They could’ve used another approach, like building separate interfaces in Swift and Java. But they chose the middle option, and went for React Native. Maintaining interfaces in Swift and Java, with support from React Native, allows Instagram developers to optimize costs and development time, making their life easier. 

Python vs. JavaScript—which language has more uses?

Instagram’s example is a good benchmark for the current web and mobile industry. Many popular apps have a similar structure—Python on the backend and JavaScript on the frontend.

Even PayPal, which is completely different from Instagram, has a similar tech stack. In a very simplified statement, they use Python for managing data and JavaScript for their user interfaces.

The statement is simplified because if you were to get into the specifics of how they use different programming languages and tools, you’d quickly get overwhelmed with the complexity. Plus, they’re not as keen as Instagram on sharing details about their stack with the whole world.

One blog post I was able to find explains that PayPal engineers use Node.js for their middle-tier infrastructure, meaning web servers and their frontend, because it allows them to use only JavaScript to build their sites.

But again, this isn’t mission-critical. The mission-critical parts of PayPal are hidden under all of that, a lot of it coded in Python (and most likely several other languages), and taking care of security, stability, and data management.

JavaScript is not built for mission-critical systems. It started as a programming language for adding interactivity to websites, and even though it has grown into an incredibly useful tool, you could say it’s limited by design.

On the other hand, Python was designed as a general-purpose programming language. It is used far beyond web development. It’s strongly rooted in the academic community. While it can be used to build a great website, with Python you can also build neural networks for developing new drugs or AI technology that hides in the heart of apps like Uber.

So, ultimately, Python has more uses than JavaScript. But there are several areas where JavaScript reigns supreme, so much so that it would be silly to try and use Python for them.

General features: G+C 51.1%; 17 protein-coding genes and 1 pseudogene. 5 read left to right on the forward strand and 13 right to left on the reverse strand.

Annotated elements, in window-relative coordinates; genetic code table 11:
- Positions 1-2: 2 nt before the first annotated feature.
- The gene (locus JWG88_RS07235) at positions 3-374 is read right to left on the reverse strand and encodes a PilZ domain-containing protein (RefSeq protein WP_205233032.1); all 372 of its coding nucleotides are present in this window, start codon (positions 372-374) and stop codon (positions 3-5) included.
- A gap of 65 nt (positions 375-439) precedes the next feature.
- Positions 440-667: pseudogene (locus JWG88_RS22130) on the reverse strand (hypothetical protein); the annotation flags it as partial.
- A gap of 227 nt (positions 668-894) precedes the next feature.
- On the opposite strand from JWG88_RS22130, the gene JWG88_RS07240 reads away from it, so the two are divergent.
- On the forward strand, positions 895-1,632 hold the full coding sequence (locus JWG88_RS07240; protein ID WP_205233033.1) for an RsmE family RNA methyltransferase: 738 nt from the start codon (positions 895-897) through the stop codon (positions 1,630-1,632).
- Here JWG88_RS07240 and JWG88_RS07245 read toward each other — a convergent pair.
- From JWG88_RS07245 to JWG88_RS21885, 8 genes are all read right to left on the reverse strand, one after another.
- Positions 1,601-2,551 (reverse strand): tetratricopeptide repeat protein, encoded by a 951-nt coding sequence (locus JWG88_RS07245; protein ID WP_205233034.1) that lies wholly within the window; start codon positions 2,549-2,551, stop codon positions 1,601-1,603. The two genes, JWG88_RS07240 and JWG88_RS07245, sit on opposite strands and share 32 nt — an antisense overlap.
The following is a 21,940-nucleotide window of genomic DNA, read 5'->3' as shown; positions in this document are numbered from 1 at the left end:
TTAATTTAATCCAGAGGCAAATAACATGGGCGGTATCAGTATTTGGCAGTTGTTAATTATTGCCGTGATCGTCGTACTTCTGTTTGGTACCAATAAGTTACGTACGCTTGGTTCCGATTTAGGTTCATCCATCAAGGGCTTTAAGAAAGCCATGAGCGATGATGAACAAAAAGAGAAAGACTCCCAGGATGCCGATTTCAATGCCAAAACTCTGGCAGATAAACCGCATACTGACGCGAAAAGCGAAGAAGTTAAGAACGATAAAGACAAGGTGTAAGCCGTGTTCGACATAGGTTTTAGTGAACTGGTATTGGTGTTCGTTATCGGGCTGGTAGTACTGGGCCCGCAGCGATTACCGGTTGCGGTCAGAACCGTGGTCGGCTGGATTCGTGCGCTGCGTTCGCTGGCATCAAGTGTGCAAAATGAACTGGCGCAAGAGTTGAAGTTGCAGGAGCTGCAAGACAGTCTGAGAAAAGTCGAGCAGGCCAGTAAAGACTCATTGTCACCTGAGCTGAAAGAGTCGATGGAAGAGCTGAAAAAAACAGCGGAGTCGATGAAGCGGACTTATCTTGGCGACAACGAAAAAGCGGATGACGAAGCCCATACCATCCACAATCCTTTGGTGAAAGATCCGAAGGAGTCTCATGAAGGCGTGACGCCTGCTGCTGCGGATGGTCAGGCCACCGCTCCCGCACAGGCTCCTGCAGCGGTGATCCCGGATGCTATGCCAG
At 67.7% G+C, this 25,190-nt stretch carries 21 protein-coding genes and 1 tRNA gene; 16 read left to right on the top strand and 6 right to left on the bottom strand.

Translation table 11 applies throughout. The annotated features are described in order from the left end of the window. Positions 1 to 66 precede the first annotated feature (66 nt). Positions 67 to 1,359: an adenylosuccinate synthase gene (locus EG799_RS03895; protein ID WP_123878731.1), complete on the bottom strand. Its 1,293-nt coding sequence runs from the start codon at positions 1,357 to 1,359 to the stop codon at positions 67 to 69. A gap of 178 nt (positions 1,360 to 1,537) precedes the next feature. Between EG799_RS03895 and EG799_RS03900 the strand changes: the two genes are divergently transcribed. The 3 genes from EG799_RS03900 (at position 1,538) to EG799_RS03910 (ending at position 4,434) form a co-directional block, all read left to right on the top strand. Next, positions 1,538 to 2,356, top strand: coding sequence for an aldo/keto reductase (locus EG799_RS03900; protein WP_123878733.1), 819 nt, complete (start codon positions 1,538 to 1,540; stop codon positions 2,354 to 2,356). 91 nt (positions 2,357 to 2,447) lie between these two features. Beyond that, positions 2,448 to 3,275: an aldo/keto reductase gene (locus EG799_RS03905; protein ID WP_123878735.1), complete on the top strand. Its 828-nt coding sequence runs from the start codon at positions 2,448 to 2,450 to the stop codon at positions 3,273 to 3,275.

Where does JavaScript win with Python?

JavaScript is a clear winner in the category of mobile development. There are some niche frameworks to do mobile development with Python—like Kivy and PyQT—but pretty much nobody uses them.

It would make more sense for a Python developer to learn JavaScript and use its most popular mobile development framework, React Native, to build an app.

Another area where JavaScript wins is frontend development. It has the best frameworks for building modern interfaces (React, Angular, Vue). With Node.js, developers can use JavaScript to also build the server side of their applications. Thanks to JAMstack (JavaScript + APIs + markup), developers can build super-fast, beautiful web apps within very short deadlines.

For a small/medium web and mobile development team on a budget and with tight deadlines, JavaScript is definitely the best option.

And, as the Instagram and PayPal examples show, when you combine Python with JavaScript, you can build amazing applications that dominate markets and revolutionize life for billions of people.

Is JavaScript better than Python in terms of performance?

JavaScript was built to be fast on the web. When you compare a Node.js web app to a Python app, the Node.js one is almost definitely going to be faster.

As Towards Data Science puts it, “Python is comparatively slower in performance as it processes requests in a single flow, unlike Node.js, where advanced multithreading is possible.”